Why are these big organizations so powerful? Ultimately, because they manage to bring together the efforts of many thousands of people, sometimes hundreds of thousands of people. Thanks to this gathering of efforts, albeit for reasons of an eminently privatist nature, these organizations appropriate immense amounts of economic resources, finance and bribe political leaders, and so on. And these organizational exploits are possible because their personnel departments, among others, effectively apply reasonable knowledge about differences in capabilities!

Could anyone imagine a big company, with hundreds of thousands of employees, choosing its main executives, its board of directors, in short, its most responsible positions, through a direct election process, with one vote for each employee? Absolutely not! Or an army choosing its generals for direct elections of all components of the force? No way!

The Roman Catholic Church itself, which from a purely organizational point of view is one of the most successful examples in history, and whose bishops and cardinals outside their organization defend Liberal democracy, but do not apply a system in their own home so inefficient. Its faithful do not elect the Pope, not even priests, and not even all bishops elect the Pope. Only the cardinals proceed to choose the greatest head of the Church!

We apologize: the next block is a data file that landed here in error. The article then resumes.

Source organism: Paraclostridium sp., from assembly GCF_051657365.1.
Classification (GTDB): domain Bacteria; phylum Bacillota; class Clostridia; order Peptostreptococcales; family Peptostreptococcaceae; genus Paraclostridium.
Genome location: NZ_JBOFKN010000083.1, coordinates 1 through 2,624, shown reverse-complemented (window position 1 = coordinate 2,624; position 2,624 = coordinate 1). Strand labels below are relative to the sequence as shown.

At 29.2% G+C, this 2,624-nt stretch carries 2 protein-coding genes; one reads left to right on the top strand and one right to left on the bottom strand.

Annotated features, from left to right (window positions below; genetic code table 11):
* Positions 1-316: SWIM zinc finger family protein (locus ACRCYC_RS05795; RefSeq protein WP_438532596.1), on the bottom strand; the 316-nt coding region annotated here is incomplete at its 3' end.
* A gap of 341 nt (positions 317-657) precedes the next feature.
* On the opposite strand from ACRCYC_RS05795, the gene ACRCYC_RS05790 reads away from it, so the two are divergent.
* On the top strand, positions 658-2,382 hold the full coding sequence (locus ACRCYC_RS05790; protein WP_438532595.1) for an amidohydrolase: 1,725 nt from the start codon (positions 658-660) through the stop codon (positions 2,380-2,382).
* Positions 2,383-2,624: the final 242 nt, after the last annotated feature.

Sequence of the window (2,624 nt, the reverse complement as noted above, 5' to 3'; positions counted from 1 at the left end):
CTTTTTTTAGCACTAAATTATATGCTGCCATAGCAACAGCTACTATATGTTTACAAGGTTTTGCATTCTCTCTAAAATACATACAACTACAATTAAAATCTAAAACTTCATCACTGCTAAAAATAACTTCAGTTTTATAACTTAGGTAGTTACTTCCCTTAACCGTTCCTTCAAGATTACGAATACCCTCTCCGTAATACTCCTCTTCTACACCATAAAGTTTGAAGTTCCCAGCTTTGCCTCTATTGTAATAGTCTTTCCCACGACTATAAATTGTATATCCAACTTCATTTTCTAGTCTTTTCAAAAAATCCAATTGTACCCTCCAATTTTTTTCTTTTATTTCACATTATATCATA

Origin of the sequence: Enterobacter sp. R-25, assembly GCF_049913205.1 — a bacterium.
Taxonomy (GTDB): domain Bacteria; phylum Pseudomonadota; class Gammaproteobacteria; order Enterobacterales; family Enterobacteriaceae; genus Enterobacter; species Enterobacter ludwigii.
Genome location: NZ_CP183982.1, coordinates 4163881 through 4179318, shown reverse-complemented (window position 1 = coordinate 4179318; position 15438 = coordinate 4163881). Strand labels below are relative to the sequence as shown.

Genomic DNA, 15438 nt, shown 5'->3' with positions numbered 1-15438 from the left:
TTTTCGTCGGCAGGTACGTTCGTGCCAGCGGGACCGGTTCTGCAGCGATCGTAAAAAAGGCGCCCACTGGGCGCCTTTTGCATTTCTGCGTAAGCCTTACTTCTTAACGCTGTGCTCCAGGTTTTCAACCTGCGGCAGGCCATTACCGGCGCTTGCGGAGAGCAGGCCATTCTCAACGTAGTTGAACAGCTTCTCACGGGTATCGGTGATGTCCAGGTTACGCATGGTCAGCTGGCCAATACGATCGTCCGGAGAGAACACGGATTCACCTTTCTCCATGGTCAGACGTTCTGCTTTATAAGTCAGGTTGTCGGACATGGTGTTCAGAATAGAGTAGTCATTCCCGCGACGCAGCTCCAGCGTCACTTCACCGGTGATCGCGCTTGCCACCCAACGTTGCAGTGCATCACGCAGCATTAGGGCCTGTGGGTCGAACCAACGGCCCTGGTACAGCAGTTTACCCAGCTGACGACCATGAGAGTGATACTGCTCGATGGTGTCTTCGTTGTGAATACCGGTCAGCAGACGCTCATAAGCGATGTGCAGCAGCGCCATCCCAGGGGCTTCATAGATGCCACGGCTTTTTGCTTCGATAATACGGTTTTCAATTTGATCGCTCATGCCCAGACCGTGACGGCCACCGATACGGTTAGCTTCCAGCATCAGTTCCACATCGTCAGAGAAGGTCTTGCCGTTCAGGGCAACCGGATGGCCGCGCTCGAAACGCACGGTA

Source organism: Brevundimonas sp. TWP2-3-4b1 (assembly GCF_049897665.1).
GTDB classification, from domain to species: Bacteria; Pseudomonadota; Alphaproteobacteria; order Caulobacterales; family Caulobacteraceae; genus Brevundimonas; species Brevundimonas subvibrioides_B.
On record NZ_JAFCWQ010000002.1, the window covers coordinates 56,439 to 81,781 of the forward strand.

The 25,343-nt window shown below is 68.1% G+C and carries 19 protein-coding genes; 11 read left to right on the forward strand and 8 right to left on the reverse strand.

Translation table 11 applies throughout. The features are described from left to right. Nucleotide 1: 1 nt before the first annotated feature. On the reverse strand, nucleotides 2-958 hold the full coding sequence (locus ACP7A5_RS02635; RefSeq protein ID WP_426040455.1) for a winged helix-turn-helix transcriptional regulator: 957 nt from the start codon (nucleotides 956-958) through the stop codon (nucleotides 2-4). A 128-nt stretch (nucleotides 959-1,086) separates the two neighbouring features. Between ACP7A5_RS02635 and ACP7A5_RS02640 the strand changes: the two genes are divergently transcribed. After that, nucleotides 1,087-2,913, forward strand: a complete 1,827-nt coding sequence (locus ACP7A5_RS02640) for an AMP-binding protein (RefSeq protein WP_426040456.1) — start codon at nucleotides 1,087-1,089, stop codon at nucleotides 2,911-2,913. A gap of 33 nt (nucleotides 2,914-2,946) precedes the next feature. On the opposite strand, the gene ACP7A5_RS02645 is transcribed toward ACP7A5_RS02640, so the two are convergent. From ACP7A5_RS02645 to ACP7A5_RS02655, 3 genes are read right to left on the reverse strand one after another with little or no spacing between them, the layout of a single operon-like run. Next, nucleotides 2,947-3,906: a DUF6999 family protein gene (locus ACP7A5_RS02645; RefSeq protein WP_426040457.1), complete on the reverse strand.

Now, the problems of a great nation are much more complex than the problems of running a large company, an armed force, or a religious organization. But the same business, military, religious leaders, etc., who outside their organizations defend the current political models of Liberal democracies, would never think of applying it to the much simpler realities of their corporations!

This is a good example of the “poorness” of the elites. In other words, the “poorness” (bad quality) of the ideas that dominate at the level of the elites, and that are projected as the great institutions of the countries in most of the world today, whether models of Liberal or Marxist inspiration, or models derived from religious traditions, which are still existing today.

The weakness of the State organized under the current forms of Liberal democracies has been attested, several times, in the recent history of Brazil, and of so many other nations, especially in the Third World, or, in our case, in Latin America. Why were so many coups d’état possible, and why so many more will be possible in the future? Because in addition to choosing leaders very poorly, it is a weak model of State organization, powerless in the face of the strength of the big organizations, of which it is usually nothing more than a “puppet”. And the same factor that explains the strength of these corporations explains the weakness of this model.